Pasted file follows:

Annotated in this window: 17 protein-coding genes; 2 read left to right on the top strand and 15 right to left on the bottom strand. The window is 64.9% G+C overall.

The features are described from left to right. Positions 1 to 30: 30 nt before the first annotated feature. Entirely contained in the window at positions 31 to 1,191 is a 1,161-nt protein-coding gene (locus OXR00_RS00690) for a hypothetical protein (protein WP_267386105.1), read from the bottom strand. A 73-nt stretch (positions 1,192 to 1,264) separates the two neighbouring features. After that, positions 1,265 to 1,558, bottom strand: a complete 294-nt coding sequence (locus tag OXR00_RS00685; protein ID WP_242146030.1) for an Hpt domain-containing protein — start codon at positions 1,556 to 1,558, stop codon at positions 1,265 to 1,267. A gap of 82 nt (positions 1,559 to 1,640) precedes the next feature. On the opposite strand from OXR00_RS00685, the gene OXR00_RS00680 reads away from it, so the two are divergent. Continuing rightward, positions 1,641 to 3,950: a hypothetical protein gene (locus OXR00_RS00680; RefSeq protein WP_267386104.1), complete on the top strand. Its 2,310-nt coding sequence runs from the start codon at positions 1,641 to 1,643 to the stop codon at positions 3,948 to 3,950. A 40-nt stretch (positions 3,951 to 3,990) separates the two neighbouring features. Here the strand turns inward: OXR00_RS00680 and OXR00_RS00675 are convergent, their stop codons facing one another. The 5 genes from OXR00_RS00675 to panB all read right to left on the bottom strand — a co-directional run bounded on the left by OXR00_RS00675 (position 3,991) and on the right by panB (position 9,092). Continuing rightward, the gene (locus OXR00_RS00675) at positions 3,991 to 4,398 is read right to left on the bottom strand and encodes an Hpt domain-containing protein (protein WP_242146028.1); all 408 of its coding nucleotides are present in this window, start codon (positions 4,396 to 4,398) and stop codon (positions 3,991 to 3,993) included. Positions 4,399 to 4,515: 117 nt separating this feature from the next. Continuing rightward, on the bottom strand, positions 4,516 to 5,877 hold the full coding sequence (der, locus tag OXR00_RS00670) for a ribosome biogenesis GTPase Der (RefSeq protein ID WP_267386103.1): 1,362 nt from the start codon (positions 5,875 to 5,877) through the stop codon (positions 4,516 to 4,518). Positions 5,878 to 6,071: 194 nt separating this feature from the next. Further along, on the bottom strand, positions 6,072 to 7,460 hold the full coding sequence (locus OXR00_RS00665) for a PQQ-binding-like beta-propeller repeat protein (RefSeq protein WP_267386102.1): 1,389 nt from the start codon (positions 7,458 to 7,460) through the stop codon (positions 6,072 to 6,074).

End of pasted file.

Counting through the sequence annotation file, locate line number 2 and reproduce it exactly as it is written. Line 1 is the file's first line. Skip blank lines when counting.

The features are described from left to right. Positions 1 to 30: 30 nt before the first annotated feature. Entirely contained in the window at positions 31 to 1,191 is a 1,161-nt protein-coding gene (locus OXR00_RS00690) for a hypothetical protein (protein WP_267386105.1), read from the bottom strand. A 73-nt stretch (positions 1,192 to 1,264) separates the two neighbouring features. After that, positions 1,265 to 1,558, bottom strand: a complete 294-nt coding sequence (locus tag OXR00_RS00685; protein ID WP_242146030.1) for an Hpt domain-containing protein — start codon at positions 1,556 to 1,558, stop codon at positions 1,265 to 1,267. A gap of 82 nt (positions 1,559 to 1,640) precedes the next feature. On the opposite strand from OXR00_RS00685, the gene OXR00_RS00680 reads away from it, so the two are divergent. Continuing rightward, positions 1,641 to 3,950: a hypothetical protein gene (locus OXR00_RS00680; RefSeq protein WP_267386104.1), complete on the top strand. Its 2,310-nt coding sequence runs from the start codon at positions 1,641 to 1,643 to the stop codon at positions 3,948 to 3,950. A 40-nt stretch (positions 3,951 to 3,990) separates the two neighbouring features. Here the strand turns inward: OXR00_RS00680 and OXR00_RS00675 are convergent, their stop codons facing one another. The 5 genes from OXR00_RS00675 to panB all read right to left on the bottom strand — a co-directional run bounded on the left by OXR00_RS00675 (position 3,991) and on the right by panB (position 9,092). Continuing rightward, the gene (locus OXR00_RS00675) at positions 3,991 to 4,398 is read right to left on the bottom strand and encodes an Hpt domain-containing protein (protein WP_242146028.1); all 408 of its coding nucleotides are present in this window, start codon (positions 4,396 to 4,398) and stop codon (positions 3,991 to 3,993) included. Positions 4,399 to 4,515: 117 nt separating this feature from the next. Continuing rightward, on the bottom strand, positions 4,516 to 5,877 hold the full coding sequence (der, locus tag OXR00_RS00670) for a ribosome biogenesis GTPase Der (RefSeq protein ID WP_267386103.1): 1,362 nt from the start codon (positions 5,875 to 5,877) through the stop codon (positions 4,516 to 4,518). Positions 5,878 to 6,071: 194 nt separating this feature from the next. Further along, on the bottom strand, positions 6,072 to 7,460 hold the full coding sequence (locus OXR00_RS00665) for a PQQ-binding-like beta-propeller repeat protein (RefSeq protein WP_267386102.1): 1,389 nt from the start codon (positions 7,458 to 7,460) through the stop codon (positions 6,072 to 6,074).